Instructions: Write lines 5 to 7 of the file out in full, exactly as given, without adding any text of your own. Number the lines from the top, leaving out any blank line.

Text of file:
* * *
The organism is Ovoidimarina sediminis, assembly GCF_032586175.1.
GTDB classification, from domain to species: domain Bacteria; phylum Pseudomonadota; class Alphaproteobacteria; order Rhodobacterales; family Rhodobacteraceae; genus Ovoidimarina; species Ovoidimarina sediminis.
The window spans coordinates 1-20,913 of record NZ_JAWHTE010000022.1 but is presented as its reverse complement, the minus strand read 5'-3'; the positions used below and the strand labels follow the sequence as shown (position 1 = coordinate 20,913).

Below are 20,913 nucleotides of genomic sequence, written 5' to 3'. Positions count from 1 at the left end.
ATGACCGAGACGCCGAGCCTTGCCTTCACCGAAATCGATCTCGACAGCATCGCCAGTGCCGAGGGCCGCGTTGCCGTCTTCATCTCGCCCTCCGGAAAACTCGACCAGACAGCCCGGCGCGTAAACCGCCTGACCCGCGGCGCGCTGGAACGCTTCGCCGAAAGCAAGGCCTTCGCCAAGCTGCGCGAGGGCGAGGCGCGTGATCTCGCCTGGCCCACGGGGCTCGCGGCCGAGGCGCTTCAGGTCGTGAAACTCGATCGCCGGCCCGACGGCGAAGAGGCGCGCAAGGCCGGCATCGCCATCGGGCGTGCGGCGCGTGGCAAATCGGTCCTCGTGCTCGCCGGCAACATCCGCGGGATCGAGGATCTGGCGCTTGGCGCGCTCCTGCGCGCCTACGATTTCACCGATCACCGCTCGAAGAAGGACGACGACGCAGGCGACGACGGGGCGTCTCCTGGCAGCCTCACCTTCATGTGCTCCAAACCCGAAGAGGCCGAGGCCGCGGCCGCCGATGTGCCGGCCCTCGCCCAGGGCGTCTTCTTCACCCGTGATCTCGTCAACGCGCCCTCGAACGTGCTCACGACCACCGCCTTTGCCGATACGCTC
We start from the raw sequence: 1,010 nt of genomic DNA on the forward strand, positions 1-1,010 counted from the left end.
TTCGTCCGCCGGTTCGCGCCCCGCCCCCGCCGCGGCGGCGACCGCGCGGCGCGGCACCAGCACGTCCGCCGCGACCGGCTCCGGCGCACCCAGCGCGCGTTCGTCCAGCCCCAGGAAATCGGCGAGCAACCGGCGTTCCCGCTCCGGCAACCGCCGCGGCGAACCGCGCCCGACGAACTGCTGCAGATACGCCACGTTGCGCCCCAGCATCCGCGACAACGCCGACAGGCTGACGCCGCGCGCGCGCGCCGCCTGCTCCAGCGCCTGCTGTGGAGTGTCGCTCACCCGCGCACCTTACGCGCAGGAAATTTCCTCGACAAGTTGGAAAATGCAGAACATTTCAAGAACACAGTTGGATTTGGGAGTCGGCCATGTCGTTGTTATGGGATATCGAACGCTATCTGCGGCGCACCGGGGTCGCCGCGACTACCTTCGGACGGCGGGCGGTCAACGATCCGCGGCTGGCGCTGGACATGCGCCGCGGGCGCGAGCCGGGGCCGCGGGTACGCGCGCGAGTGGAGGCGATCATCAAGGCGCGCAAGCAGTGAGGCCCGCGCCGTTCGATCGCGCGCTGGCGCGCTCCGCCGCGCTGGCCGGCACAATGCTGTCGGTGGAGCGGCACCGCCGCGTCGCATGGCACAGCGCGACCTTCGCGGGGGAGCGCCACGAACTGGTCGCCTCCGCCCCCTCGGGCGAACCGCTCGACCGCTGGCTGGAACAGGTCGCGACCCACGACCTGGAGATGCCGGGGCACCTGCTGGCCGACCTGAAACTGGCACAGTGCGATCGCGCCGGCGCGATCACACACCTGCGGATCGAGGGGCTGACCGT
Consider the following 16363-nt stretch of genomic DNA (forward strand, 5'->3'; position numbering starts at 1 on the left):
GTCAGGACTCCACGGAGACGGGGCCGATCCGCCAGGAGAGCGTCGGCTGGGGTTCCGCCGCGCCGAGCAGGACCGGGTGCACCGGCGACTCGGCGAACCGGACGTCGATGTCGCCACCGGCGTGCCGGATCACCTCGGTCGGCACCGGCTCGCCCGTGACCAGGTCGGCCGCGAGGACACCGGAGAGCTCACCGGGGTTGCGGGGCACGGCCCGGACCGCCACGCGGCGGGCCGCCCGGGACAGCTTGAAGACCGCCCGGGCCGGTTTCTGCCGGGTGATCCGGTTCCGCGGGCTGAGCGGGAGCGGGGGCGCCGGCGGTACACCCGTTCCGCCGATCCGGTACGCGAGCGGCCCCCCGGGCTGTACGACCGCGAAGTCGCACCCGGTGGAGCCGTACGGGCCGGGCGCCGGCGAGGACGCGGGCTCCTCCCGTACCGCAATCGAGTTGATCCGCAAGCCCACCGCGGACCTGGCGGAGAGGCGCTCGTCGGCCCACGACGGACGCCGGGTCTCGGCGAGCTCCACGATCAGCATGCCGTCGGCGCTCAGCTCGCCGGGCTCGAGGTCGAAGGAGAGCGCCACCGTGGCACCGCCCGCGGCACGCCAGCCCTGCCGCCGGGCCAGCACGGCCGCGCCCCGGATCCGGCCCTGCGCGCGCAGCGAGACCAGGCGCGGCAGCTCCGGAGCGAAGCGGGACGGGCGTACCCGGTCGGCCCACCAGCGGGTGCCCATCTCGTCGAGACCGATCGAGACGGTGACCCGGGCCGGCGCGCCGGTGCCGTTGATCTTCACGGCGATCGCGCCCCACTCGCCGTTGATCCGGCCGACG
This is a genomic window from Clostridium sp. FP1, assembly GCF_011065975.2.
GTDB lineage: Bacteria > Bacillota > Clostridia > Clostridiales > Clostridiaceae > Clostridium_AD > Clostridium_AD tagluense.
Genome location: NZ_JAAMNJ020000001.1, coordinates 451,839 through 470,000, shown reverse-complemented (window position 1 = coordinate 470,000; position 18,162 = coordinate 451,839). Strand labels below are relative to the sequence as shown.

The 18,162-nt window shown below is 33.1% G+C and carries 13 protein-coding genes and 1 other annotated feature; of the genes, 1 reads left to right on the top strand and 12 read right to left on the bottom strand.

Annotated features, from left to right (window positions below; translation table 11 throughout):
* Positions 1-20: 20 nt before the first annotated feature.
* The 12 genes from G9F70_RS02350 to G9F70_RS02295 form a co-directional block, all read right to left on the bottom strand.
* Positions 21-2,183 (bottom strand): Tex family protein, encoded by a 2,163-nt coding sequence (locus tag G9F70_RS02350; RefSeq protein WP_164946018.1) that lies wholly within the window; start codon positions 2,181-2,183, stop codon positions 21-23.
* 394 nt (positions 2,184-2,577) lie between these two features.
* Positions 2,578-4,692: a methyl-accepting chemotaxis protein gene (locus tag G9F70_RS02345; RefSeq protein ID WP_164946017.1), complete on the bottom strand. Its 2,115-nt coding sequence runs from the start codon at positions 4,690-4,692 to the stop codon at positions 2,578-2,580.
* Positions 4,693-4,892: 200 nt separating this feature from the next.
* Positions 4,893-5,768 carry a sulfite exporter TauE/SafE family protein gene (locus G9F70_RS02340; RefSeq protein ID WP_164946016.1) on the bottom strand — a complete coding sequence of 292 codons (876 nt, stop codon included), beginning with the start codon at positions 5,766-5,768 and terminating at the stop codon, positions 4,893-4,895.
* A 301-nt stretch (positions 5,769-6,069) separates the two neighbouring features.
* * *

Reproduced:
ATGACCGAGACGCCGAGCCTTGCCTTCACCGAAATCGATCTCGACAGCATCGCCAGTGCCGAGGGCCGCGTTGCCGTCTTCATCTCGCCCTCCGGAAAACTCGACCAGACAGCCCGGCGCGTAAACCGCCTGACCCGCGGCGCGCTGGAACGCTTCGCCGAAAGCAAGGCCTTCGCCAAGCTGCGCGAGGGCGAGGCGCGTGATCTCGCCTGGCCCACGGGGCTCGCGGCCGAGGCGCTTCAGGTCGTGAAACTCGATCGCCGGCCCGACGGCGAAGAGGCGCGCAAGGCCGGCATCGCCATCGGGCGTGCGGCGCGTGGCAAATCGGTCCTCGTGCTCGCCGGCAACATCCGCGGGATCGAGGATCTGGCGCTTGGCGCGCTCCTGCGCGCCTACGATTTCACCGATCACCGCTCGAAGAAGGACGACGACGCAGGCGACGACGGGGCGTCTCCTGGCAGCCTCACCTTCATGTGCTCCAAACCCGAAGAGGCCGAGGCCGCGGCCGCCGATGTGCCGGCCCTCGCCCAGGGCGTCTTCTTCACCCGTGATCTCGTCAACGCGCCCTCGAACGTGCTCACGACCACCGCCTTTGCCGATACGCTC
We start from the raw sequence: 1,010 nt of genomic DNA on the forward strand, positions 1-1,010 counted from the left end.
TTCGTCCGCCGGTTCGCGCCCCGCCCCCGCCGCGGCGGCGACCGCGCGGCGCGGCACCAGCACGTCCGCCGCGACCGGCTCCGGCGCACCCAGCGCGCGTTCGTCCAGCCCCAGGAAATCGGCGAGCAACCGGCGTTCCCGCTCCGGCAACCGCCGCGGCGAACCGCGCCCGACGAACTGCTGCAGATACGCCACGTTGCGCCCCAGCATCCGCGACAACGCCGACAGGCTGACGCCGCGCGCGCGCGCCGCCTGCTCCAGCGCCTGCTGTGGAGTGTCGCTCACCCGCGCACCTTACGCGCAGGAAATTTCCTCGACAAGTTGGAAAATGCAGAACATTTCAAGAACACAGTTGGATTTGGGAGTCGGCCATGTCGTTGTTATGGGATATCGAACGCTATCTGCGGCGCACCGGGGTCGCCGCGACTACCTTCGGACGGCGGGCGGTCAACGATCCGCGGCTGGCGCTGGACATGCGCCGCGGGCGCGAGCCGGGGCCGCGGGTACGCGCGCGAGTGGAGGCGATCATCAAGGCGCGCAAGCAGTGAGGCCCGCGCCGTTCGATCGCGCGCTGGCGCGCTCCGCCGCGCTGGCCGGCACAATGCTGTCGGTGGAGCGGCACCGCCGCGTCGCATGGCACAGCGCGACCTTCGCGGGGGAGCGCCACGAACTGGTCGCCTCCGCCCCCTCGGGCGAACCGCTCGACCGCTGGCTGGAACAGGTCGCGACCCACGACCTGGAGATGCCGGGGCACCTGCTGGCCGACCTGAAACTGGCACAGTGCGATCGCGCCGGCGCGATCACACACCTGCGGATCGAGGGGCTGACCGT